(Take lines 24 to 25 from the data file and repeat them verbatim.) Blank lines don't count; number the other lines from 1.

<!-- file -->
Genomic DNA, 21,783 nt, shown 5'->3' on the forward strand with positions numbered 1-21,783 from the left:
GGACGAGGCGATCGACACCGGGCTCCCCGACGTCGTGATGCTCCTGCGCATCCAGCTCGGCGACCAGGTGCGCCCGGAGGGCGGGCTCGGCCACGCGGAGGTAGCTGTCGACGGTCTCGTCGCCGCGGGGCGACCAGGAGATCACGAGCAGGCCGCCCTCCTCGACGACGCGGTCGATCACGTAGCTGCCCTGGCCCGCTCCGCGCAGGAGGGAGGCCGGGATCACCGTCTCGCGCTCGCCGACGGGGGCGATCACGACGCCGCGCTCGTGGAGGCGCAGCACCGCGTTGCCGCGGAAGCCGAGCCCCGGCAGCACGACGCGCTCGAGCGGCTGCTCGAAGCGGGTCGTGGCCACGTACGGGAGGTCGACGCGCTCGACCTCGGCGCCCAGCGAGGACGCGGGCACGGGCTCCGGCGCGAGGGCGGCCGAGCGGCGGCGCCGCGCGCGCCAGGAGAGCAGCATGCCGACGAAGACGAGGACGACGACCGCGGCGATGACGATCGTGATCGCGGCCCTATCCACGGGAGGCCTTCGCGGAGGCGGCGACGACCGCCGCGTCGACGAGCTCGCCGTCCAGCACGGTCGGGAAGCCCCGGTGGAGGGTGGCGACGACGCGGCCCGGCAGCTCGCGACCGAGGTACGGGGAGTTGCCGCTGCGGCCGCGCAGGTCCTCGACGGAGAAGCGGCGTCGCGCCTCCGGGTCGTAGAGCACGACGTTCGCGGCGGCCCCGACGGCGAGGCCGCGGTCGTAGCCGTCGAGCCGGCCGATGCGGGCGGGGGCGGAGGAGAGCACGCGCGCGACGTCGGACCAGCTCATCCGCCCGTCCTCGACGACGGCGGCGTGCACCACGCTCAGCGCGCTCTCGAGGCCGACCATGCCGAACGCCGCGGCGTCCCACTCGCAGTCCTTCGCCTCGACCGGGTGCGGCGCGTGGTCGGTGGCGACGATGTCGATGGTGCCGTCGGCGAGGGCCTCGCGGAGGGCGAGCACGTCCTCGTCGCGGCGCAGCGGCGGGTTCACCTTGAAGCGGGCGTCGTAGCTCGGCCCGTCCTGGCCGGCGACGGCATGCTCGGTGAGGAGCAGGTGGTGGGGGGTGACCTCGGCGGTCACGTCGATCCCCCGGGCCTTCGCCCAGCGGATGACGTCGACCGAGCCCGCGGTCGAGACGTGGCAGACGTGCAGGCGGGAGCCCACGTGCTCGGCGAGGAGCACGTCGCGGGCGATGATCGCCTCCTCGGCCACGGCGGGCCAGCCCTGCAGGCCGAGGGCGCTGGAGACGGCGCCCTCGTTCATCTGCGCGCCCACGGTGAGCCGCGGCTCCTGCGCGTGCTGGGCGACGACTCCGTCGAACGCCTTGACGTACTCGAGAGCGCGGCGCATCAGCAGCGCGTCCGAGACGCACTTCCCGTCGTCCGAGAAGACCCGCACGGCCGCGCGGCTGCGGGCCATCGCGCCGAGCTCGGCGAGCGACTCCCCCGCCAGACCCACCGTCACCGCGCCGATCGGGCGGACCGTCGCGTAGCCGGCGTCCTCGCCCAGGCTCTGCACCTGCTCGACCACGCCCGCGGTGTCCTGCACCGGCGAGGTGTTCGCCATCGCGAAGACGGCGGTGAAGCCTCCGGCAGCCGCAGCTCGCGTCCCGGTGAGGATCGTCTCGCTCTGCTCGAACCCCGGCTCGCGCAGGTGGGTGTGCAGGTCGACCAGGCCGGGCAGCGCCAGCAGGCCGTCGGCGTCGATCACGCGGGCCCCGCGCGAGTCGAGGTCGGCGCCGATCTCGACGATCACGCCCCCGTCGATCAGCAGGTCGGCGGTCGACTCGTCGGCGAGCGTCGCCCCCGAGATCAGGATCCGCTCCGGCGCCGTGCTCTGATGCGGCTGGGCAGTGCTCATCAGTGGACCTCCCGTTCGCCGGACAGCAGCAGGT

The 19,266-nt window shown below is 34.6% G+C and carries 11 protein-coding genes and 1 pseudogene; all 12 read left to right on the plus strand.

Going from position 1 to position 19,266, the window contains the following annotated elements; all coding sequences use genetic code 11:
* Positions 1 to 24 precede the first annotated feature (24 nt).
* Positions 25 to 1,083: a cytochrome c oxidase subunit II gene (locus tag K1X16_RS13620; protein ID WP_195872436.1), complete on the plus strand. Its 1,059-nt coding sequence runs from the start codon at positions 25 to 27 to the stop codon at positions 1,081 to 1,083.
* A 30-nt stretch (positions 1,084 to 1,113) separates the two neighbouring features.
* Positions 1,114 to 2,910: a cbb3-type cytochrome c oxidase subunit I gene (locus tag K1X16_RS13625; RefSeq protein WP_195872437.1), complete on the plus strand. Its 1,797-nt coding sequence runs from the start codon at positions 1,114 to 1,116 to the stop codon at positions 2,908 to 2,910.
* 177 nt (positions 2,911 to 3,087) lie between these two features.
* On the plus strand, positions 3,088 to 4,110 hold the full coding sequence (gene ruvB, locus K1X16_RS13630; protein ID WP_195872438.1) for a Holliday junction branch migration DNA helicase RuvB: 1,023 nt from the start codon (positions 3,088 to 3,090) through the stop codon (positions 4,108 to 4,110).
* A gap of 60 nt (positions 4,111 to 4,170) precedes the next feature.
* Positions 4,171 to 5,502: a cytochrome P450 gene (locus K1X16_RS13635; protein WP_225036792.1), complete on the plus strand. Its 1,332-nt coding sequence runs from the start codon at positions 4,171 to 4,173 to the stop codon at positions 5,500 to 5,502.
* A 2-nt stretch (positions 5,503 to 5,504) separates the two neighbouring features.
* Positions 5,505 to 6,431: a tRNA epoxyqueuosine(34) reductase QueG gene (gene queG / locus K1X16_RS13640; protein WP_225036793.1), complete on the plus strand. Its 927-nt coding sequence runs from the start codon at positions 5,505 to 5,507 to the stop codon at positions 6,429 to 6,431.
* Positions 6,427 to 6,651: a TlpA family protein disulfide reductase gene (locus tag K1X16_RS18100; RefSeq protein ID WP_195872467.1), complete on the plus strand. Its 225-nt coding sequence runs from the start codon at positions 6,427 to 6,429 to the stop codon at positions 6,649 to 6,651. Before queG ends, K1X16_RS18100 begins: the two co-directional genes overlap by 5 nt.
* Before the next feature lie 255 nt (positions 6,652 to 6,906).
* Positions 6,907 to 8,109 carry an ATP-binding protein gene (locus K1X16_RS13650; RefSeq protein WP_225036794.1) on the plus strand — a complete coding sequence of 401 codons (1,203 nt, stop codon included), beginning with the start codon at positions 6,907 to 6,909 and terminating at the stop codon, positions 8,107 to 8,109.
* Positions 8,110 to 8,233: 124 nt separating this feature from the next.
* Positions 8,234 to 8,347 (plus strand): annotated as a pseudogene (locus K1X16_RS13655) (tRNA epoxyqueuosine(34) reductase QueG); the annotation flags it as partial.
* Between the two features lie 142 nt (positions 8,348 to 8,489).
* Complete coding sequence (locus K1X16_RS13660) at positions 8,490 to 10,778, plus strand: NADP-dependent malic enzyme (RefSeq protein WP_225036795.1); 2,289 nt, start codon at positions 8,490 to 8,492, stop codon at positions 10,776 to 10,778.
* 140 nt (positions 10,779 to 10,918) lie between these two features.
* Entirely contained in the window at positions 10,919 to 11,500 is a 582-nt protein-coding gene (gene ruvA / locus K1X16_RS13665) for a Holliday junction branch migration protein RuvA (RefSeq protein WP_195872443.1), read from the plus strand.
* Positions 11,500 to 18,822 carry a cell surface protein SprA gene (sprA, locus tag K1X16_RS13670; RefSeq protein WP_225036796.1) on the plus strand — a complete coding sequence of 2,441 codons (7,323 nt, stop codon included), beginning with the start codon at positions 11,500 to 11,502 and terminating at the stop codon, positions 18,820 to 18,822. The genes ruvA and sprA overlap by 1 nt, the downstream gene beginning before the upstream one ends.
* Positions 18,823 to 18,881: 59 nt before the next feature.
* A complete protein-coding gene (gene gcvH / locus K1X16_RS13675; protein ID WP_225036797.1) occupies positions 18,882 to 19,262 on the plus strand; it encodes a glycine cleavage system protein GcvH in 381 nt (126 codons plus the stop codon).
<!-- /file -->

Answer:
* Positions 11,500 to 18,822 carry a cell surface protein SprA gene (sprA, locus tag K1X16_RS13670; RefSeq protein WP_225036796.1) on the plus strand — a complete coding sequence of 2,441 codons (7,323 nt, stop codon included), beginning with the start codon at positions 11,500 to 11,502 and terminating at the stop codon, positions 18,820 to 18,822. The genes ruvA and sprA overlap by 1 nt, the downstream gene beginning before the upstream one ends.
* Positions 18,823 to 18,881: 59 nt before the next feature.